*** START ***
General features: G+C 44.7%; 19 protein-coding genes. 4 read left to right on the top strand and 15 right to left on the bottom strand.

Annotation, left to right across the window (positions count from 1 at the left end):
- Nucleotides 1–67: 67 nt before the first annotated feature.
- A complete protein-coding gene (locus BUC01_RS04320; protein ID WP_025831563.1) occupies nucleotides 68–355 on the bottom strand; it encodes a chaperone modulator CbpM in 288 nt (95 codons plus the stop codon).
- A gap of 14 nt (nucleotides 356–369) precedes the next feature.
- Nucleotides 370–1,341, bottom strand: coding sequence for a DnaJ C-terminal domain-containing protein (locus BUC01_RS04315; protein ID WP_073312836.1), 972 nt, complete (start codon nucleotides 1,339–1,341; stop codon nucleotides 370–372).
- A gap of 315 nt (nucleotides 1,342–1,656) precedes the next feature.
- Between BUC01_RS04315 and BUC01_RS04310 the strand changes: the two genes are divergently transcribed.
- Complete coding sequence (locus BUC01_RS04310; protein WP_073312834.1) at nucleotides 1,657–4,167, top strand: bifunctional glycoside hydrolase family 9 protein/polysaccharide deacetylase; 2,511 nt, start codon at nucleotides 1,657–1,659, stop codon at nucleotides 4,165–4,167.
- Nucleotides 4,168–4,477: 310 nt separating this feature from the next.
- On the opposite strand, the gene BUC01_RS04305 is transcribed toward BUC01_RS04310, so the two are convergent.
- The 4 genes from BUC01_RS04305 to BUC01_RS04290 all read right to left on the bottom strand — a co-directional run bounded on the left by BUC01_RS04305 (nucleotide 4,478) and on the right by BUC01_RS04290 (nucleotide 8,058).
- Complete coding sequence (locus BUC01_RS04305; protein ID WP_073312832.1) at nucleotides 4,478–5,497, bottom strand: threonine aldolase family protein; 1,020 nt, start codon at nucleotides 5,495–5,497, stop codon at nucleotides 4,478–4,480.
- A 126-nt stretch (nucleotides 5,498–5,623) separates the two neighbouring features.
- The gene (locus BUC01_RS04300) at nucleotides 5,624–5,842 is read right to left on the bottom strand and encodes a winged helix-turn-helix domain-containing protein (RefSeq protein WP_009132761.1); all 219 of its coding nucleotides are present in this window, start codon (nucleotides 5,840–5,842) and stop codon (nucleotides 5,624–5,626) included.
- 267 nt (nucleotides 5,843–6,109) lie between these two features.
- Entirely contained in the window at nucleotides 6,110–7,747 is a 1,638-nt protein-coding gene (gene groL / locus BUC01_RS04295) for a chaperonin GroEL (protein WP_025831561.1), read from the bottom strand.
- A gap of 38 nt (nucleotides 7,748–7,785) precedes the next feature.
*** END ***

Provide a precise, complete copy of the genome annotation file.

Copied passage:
General features: G+C 44.7%; 19 protein-coding genes. 4 read left to right on the top strand and 15 right to left on the bottom strand.

Annotation, left to right across the window (positions count from 1 at the left end):
- Nucleotides 1–67: 67 nt before the first annotated feature.
- A complete protein-coding gene (locus BUC01_RS04320; protein ID WP_025831563.1) occupies nucleotides 68–355 on the bottom strand; it encodes a chaperone modulator CbpM in 288 nt (95 codons plus the stop codon).
- A gap of 14 nt (nucleotides 356–369) precedes the next feature.
- Nucleotides 370–1,341, bottom strand: coding sequence for a DnaJ C-terminal domain-containing protein (locus BUC01_RS04315; protein ID WP_073312836.1), 972 nt, complete (start codon nucleotides 1,339–1,341; stop codon nucleotides 370–372).
- A gap of 315 nt (nucleotides 1,342–1,656) precedes the next feature.
- Between BUC01_RS04315 and BUC01_RS04310 the strand changes: the two genes are divergently transcribed.
- Complete coding sequence (locus BUC01_RS04310; protein WP_073312834.1) at nucleotides 1,657–4,167, top strand: bifunctional glycoside hydrolase family 9 protein/polysaccharide deacetylase; 2,511 nt, start codon at nucleotides 1,657–1,659, stop codon at nucleotides 4,165–4,167.
- Nucleotides 4,168–4,477: 310 nt separating this feature from the next.
- On the opposite strand, the gene BUC01_RS04305 is transcribed toward BUC01_RS04310, so the two are convergent.
- The 4 genes from BUC01_RS04305 to BUC01_RS04290 all read right to left on the bottom strand — a co-directional run bounded on the left by BUC01_RS04305 (nucleotide 4,478) and on the right by BUC01_RS04290 (nucleotide 8,058).
- Complete coding sequence (locus BUC01_RS04305; protein ID WP_073312832.1) at nucleotides 4,478–5,497, bottom strand: threonine aldolase family protein; 1,020 nt, start codon at nucleotides 5,495–5,497, stop codon at nucleotides 4,478–4,480.
- A 126-nt stretch (nucleotides 5,498–5,623) separates the two neighbouring features.
- The gene (locus BUC01_RS04300) at nucleotides 5,624–5,842 is read right to left on the bottom strand and encodes a winged helix-turn-helix domain-containing protein (RefSeq protein WP_009132761.1); all 219 of its coding nucleotides are present in this window, start codon (nucleotides 5,840–5,842) and stop codon (nucleotides 5,624–5,626) included.
- 267 nt (nucleotides 5,843–6,109) lie between these two features.
- Entirely contained in the window at nucleotides 6,110–7,747 is a 1,638-nt protein-coding gene (gene groL / locus BUC01_RS04295) for a chaperonin GroEL (protein WP_025831561.1), read from the bottom strand.
- A gap of 38 nt (nucleotides 7,748–7,785) precedes the next feature.